tion drugs," said Vice
President Biden. "The
discount manufacturers
will pay on brand-name
drugs, helping millions
of seniors who are strug-
gling to make ends meet
at the end of the month,

and it's just one of the
ways the new health
care law helps make
Medicare stronger."
The Affordable Care
Act has helped reduce
costs for Medicare bene-
ficiaries, beginning with
one-time rebate $250 re-
bate checks for benefi-
ciaries who hit the donut
hole in 2010.
"More than 1.2 mil-
lion beneficiaries who
have hit the donut hole
so far this year have re-
ceived their $250 rebate
checks as part of the
cost savings provisions
in the Affordable Care
Act, and millions more
are on deck to get a
check," said HHS Secre-
tary Sebelius. "Now,
with these new agree-
ments, people who rely
on Medicare will see
even more savings off
their drug costs next
year, and savings will
continue even after the
coverage gap is closed in
Seniors and people
with disabilities en-
rolled in Medicare drug
plans will also find next
year that through the
use of the new tools pro-
vided by the Affordable
Care Act, premiums are
stable and the number of
prescription drug plans
that voluntarily help fill
the donut hole has in-
creased. In August, CMS
reported that the aver-
age 2011 Medicare pre-
scription drug plan
premium will remain
similar to rates benefi-
ciaries are currently

Veterans' Service-Connected

Diseases Now Recognized
The U.S. Department of Veterans Affairs is making it easier for veterans to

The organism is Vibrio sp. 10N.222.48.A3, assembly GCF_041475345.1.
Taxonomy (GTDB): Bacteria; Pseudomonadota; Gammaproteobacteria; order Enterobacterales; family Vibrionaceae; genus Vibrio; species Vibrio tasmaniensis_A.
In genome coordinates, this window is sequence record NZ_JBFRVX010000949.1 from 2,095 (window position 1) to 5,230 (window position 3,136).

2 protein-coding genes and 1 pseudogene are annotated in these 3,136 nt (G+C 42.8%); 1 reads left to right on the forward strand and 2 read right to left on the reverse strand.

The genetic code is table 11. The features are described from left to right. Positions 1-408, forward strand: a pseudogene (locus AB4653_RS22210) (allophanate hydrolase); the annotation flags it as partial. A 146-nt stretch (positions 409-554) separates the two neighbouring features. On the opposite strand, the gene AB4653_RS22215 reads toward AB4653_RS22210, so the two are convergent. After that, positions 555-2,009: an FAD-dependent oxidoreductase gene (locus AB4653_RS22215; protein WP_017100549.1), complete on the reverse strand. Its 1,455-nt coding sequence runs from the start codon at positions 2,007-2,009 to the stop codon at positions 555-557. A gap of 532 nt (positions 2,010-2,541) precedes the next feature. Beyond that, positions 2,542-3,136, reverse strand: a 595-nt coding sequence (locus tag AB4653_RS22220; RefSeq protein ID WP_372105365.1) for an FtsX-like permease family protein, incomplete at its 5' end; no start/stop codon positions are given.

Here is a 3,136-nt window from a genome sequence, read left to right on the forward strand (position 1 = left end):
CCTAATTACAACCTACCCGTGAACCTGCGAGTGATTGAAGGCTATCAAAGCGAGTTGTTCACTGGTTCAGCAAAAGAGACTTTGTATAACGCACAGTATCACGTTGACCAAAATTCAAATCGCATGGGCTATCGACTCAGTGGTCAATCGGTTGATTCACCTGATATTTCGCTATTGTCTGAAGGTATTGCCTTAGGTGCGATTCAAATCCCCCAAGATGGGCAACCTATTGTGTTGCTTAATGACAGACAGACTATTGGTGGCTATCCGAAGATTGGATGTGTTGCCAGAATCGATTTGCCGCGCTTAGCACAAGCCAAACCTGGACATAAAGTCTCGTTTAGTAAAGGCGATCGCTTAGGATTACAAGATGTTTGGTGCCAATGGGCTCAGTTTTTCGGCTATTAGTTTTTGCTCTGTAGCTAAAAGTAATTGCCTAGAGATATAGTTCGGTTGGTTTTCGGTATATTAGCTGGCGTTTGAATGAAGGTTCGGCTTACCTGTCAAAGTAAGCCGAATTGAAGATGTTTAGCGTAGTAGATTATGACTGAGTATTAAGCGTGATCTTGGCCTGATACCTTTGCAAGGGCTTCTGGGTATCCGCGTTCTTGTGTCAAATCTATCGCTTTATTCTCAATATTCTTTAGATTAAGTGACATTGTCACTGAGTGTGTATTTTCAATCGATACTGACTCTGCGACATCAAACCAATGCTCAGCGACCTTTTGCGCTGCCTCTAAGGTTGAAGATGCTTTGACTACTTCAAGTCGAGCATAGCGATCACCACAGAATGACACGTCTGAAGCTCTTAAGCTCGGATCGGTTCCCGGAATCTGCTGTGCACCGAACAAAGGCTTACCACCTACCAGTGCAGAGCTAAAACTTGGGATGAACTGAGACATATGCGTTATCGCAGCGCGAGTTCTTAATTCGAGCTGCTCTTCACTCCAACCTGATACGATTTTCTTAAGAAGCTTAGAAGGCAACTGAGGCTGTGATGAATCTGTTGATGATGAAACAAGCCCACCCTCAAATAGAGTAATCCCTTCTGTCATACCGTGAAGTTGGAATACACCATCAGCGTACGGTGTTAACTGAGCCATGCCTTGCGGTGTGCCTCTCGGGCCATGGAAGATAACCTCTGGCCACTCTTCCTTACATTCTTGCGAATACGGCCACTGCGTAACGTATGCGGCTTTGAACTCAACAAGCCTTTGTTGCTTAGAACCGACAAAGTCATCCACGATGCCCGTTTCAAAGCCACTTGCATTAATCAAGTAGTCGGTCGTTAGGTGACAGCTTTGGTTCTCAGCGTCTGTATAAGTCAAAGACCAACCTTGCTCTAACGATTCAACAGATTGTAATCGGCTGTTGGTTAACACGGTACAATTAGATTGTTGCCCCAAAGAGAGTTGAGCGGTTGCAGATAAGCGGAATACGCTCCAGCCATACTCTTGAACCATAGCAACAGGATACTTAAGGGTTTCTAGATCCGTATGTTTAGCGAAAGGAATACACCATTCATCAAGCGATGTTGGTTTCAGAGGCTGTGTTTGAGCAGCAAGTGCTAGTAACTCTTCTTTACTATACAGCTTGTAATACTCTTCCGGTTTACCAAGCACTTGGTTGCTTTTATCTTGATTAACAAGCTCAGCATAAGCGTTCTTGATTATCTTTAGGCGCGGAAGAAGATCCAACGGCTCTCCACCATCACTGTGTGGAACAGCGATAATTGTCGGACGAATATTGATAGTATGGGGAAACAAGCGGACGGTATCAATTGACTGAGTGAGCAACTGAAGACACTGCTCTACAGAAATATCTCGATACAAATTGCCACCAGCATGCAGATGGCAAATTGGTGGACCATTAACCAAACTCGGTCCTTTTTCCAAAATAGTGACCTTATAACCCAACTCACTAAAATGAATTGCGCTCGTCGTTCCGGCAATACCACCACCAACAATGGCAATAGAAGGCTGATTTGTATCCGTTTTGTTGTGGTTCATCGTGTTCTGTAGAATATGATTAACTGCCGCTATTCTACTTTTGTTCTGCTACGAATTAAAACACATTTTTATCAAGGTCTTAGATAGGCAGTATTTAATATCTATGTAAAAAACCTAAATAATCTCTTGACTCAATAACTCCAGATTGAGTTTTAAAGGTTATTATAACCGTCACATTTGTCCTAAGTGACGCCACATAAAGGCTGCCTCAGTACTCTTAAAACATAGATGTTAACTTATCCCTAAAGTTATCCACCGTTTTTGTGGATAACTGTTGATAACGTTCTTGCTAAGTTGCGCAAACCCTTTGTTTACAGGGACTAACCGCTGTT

get VA health care and disability compensation for certain diseases related to
service in Southwest Asia, including Iraq and Afghanistan, as reported in the
Disability Blog online.
Presumptions of service connection have now been established for nine
specific infectious diseases. Veterans will only have to show service in South-
west Asia or Afghanistan during specified periods, and that they had one of the
nine diseases within a certain time after service and have a current disability
as a result of that disease. Additional information is available through the U.S.
Department of Veterans Affairs Web site at
In cases where there is a presumption of service connection, veterans don't
have to provide medical evidence to prove a connection between their military
service and the illness.




12804I N. Oak St., Valdosta, CIA * 229-241-8925
O2804 N. st major i.suraices accepted .aet

Special Guest Speaker
Mr. Bob Williamson, Founder & Owner
Honey Lake Plantation

Monday, October 4, 2010,
Location: Made To Order / Divine Events - 439 N. Delphinium Drive (Off of Hwy 145)
Silent Auction Starts at 6:00 PM - Dinner Served at 7:00 PM
(You need not be a Chamber member to attend)
Corporate Tables for 8 - $200 Individuals - $25

Tickets available at the Chamber office at:
248 SW Range Avenue * Madison, 32340
Or call for ticket delivery,
850-973-2788 (limited delivery area)

^ g^


paying this year - an in-
crease of $1.
"Most Medicare pre-
scription drug plan pre-
miums will remain
stable next year and ben-
eficiaries will find there
are clearer plan options
and many plans that can
help them save even
more - like those plans
that are offering benefits
that help fill the donut
hole," said CMS Admin-
istrator Donald
Berwick, M.D. "They
will find that the Afford-
able Care Act improves
the value of drug cover-
age they get next year."
Beneficiaries will